Pastors and Ents

By Paul Koch

“A thing is about to happen which has not happened since the Elder Days: the Ents are going to wake up and find that they are strong.”

The above quote from Gandalf in The Lord of the Rings: The Two Towers provides us with a workable metaphor for the pastoral ministry in our day. If you think about it, pastors have a lot in common with Ents.

These ancient shepherds of the forest, crafted in the imagination of Tolkien, have found themselves slowly but surely pushed to the sidelines in the trials and tribulations of the world. They lurk deep in the forest forgotten by most of society. In fact, if anyone remembers them at all, they are not regarded as anything to be too worried about; they’re an impotent bunch and more legend than real force. In their hiding, they have, for all intents and purposes, been lulled to sleep.

Pastors may not hide away in the forest of Fangorn. We’re not (at least most of us) recluses and hermits, but we do hide. The only difference is we have gotten much more sophisticated about our hiding. We hide in bureaucratic institutions; we hide in the advice of experts; we hide in ivory towers and clever programs. Our hiding is firmly rooted in a real understanding of our own sinfulness and a weakening of our resolve to do what it is we have been sent to do. A pastor, first and foremost, is a preacher: one who delivers the goods and proclaims Christ crucified for the death and resurrection of many. But that work is slow-moving, often with no visible result of its effectiveness. I imagine it’s somewhat similar to shepherding trees. So pastors begin to pull back from the authority given in their charge as their eyes go wandering for something else to provide the fruit that proclamation alone didn’t seem to create.

In Tolkien’s story, when the Ents must decide something important – like whether or not they go to war – they call for an Entmoot. This Entmoot is a meeting where all the Ents gather to discuss the important matters at hand. Now, if you’ve ever been to a large pastor’s conference, you probably already know where I’m going with this. That’s right, we have our own version of the Entmoot. We gather in conference halls and bring in “experts” to give us their words of wisdom. More often than not, this gathering focuses on the best places to hide from doing our task. I’ve listened to topics ranging from inter-generational ministry plans to strategic church development, and even reimagining the pastor’s role as that of a coach empowering the flock.


In Tolkien’s description of the Entmoot, the Ents’ decision to engage the world and go to war by attacking Isengard takes three days of discussion. Three days to sit and discuss; three days to weigh all the options; three days without action or engagement. There is something so familiar about all this. You go to a conference and have fun, see old friends, and talk long into the night. The encouragement is often about engaging through means other than that of proclamation. The encouragement is to use this or that program, to look to the success stories of other Ents (I mean pastors), and see how you might best employ them in your situation. And it’s not that there is anything wrong with any of this advice in and of itself. The problem is that, more often than not, the result of the Entmoot is reliant on the strategy, the program, the bureaucracy, the cleverness, or creativity of another, rather than the strength and the authority already present in the Living Word.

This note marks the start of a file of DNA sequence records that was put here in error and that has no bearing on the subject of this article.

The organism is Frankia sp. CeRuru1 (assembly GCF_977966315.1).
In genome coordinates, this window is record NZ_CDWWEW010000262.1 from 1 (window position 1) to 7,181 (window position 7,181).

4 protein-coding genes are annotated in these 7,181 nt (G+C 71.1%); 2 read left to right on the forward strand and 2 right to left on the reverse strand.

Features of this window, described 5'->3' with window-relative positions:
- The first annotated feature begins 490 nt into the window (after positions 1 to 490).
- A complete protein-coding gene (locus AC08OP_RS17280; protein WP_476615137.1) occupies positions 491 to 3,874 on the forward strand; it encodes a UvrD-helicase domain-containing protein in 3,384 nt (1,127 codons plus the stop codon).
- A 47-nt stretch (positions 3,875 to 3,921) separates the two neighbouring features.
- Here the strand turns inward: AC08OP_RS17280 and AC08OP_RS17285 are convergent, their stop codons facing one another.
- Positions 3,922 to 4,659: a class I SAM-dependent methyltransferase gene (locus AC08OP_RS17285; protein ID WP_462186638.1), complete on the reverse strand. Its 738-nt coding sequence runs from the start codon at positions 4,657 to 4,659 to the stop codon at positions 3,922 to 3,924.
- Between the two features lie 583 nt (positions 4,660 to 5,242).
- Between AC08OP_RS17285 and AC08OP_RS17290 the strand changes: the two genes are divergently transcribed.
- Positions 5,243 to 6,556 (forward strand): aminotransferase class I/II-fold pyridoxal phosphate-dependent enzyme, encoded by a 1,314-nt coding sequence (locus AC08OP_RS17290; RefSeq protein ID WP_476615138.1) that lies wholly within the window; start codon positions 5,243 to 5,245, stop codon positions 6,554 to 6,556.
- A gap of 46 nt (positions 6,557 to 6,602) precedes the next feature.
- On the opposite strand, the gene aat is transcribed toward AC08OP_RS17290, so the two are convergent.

The best practices, the most faithful liturgical forms, and the greatest relevant strategies for growth are but lowly servants to the proclamation of the Word. They may provide reinforcement and some direction, but little more than that. Yet when we stop looking to bureaucratic structures for assurance, come out from behind our clever strategies, and reclaim the power of the Word which we are already given to proclaim, then we remember just how strong we really are.

“To Isengard! Though Isengard be ringed and barred with doors of stone;

Though Isengard be strong and hard, as cold as stone and bare as bone,

We go, we go, we go to war, to hew the stone and break the door;

For bole and bough are burning now, the furnace roars – we go to war!”

So sing the Ents as they march to war, as they engage the world with the strength they possessed the whole time.

And so the proclaimers of the Word must rise up today. The Entmoots must now lead us to war with the strength to tear down the doors of stone. It is the Word proclaimed that holds the power; it is the Word that crushes the sinner and breathes new life into the repentant that must lead the way. No more hiding, and no more looking elsewhere. It’s time to wake up and find that in Christ you are strong!